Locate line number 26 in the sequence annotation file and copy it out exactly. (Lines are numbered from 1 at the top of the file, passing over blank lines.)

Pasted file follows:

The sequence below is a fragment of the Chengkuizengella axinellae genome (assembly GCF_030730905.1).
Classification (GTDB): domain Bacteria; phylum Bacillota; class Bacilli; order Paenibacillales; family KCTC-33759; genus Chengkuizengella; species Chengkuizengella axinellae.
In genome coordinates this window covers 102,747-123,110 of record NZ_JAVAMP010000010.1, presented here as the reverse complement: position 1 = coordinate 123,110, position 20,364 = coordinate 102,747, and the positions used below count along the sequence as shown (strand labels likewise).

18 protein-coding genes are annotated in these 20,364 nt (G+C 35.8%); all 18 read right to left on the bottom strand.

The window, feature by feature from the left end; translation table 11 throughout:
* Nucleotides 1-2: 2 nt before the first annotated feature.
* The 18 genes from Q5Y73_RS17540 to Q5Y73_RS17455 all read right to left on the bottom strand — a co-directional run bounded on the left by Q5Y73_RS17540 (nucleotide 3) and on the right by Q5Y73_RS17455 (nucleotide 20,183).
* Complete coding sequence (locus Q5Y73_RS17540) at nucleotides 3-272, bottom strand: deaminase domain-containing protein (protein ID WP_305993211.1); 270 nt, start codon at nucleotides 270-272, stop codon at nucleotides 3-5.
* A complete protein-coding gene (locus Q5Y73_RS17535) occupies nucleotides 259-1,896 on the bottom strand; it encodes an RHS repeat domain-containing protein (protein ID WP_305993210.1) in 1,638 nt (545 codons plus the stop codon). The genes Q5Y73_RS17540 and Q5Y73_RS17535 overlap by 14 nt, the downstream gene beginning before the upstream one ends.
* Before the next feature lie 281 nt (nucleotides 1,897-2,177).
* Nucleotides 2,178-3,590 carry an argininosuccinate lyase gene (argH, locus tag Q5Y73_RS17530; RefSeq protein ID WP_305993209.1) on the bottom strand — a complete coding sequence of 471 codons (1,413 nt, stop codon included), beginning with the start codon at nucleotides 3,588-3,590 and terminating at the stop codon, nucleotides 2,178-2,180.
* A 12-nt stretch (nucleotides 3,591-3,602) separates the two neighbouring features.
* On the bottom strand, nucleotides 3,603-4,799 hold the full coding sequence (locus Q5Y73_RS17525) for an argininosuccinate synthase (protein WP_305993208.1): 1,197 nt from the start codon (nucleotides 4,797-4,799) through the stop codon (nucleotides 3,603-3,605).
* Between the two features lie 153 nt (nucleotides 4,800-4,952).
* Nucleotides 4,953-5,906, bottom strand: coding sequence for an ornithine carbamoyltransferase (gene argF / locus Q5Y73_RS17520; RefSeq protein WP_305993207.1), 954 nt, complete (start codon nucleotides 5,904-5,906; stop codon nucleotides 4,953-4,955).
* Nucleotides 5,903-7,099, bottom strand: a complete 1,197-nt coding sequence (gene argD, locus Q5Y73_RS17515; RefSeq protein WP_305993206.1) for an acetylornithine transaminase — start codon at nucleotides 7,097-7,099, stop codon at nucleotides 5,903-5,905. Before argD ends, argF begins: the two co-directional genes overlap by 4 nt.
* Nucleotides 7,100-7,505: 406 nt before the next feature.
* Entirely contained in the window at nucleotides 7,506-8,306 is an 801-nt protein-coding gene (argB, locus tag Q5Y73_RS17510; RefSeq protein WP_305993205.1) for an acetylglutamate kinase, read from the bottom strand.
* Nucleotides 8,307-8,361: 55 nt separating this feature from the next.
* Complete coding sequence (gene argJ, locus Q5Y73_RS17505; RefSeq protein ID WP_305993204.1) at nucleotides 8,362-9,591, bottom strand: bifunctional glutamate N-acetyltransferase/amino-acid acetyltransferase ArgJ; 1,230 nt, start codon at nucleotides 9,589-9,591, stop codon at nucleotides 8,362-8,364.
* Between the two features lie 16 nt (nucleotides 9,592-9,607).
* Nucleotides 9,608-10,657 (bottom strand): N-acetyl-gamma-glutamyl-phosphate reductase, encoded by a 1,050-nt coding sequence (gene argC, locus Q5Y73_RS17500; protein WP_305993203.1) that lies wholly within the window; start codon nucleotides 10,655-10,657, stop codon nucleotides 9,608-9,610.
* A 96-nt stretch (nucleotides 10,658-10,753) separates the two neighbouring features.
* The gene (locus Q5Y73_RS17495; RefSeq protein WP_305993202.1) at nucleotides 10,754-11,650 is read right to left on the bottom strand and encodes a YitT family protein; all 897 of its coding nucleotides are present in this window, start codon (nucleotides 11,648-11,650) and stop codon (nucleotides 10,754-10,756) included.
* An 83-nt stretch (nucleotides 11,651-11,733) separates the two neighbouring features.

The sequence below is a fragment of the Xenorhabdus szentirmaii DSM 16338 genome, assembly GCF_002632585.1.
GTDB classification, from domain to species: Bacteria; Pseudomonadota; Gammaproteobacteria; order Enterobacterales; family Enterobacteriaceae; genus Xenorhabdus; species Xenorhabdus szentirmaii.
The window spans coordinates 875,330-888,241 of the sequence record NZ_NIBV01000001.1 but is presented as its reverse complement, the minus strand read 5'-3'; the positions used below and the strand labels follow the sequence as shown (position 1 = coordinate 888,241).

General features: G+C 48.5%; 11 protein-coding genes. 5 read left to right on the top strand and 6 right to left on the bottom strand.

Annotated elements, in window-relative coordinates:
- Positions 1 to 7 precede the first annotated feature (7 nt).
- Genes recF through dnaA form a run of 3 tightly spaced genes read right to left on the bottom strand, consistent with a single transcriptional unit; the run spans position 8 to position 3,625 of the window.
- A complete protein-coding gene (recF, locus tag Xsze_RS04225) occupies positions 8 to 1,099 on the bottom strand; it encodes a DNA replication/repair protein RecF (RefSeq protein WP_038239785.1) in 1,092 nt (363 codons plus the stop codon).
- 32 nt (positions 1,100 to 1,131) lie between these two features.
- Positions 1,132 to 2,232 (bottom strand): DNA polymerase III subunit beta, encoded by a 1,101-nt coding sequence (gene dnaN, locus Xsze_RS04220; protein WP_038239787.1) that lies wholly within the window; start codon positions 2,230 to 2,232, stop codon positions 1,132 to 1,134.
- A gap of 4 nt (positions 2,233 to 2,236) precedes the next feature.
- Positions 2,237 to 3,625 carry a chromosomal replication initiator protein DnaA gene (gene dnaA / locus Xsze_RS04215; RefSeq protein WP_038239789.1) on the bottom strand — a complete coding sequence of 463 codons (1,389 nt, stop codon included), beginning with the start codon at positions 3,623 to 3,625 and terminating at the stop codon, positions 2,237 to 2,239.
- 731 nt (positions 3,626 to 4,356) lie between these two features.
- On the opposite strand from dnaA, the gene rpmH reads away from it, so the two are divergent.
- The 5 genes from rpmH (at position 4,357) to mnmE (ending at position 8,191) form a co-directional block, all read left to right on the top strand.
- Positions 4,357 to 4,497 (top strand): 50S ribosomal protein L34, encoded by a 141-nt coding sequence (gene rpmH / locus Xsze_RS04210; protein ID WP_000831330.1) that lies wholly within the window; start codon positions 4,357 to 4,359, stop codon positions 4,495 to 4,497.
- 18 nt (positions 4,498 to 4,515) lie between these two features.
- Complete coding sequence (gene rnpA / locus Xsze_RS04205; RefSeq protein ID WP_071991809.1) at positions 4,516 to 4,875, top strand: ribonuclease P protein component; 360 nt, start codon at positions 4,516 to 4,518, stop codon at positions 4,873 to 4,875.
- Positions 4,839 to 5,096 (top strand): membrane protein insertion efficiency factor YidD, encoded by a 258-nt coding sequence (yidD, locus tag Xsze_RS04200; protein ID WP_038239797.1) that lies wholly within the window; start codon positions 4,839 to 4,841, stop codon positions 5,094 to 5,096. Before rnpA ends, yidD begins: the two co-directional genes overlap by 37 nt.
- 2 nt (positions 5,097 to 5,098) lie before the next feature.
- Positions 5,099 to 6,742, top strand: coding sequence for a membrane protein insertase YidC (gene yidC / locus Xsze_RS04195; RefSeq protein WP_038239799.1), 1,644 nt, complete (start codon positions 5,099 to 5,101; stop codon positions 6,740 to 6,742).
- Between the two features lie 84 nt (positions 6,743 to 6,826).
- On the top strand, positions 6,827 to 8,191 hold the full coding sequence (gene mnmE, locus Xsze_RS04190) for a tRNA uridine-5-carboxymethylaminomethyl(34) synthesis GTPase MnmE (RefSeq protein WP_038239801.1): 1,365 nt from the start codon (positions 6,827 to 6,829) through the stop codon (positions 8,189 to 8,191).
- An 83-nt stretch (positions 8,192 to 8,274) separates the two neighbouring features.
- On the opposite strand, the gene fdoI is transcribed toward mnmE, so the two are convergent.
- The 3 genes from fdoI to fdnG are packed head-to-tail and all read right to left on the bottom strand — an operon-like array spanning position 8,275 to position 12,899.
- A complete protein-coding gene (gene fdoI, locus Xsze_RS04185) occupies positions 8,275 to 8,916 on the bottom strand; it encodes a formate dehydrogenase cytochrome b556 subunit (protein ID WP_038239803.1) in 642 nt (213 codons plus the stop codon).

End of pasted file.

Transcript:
The sequence below is a fragment of the Xenorhabdus szentirmaii DSM 16338 genome, assembly GCF_002632585.1.